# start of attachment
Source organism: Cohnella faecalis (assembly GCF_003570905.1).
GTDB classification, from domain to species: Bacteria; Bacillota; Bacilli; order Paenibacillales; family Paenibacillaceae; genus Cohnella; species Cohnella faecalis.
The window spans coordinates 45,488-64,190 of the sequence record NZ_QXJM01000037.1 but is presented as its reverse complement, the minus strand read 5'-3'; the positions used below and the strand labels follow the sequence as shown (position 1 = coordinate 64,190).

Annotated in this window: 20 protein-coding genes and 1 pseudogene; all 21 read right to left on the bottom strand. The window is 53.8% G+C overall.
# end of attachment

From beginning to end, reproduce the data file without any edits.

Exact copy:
Source organism: Cohnella faecalis (assembly GCF_003570905.1).
GTDB classification, from domain to species: Bacteria; Bacillota; Bacilli; order Paenibacillales; family Paenibacillaceae; genus Cohnella; species Cohnella faecalis.
The window spans coordinates 45,488-64,190 of the sequence record NZ_QXJM01000037.1 but is presented as its reverse complement, the minus strand read 5'-3'; the positions used below and the strand labels follow the sequence as shown (position 1 = coordinate 64,190).

Annotated in this window: 20 protein-coding genes and 1 pseudogene; all 21 read right to left on the bottom strand. The window is 53.8% G+C overall.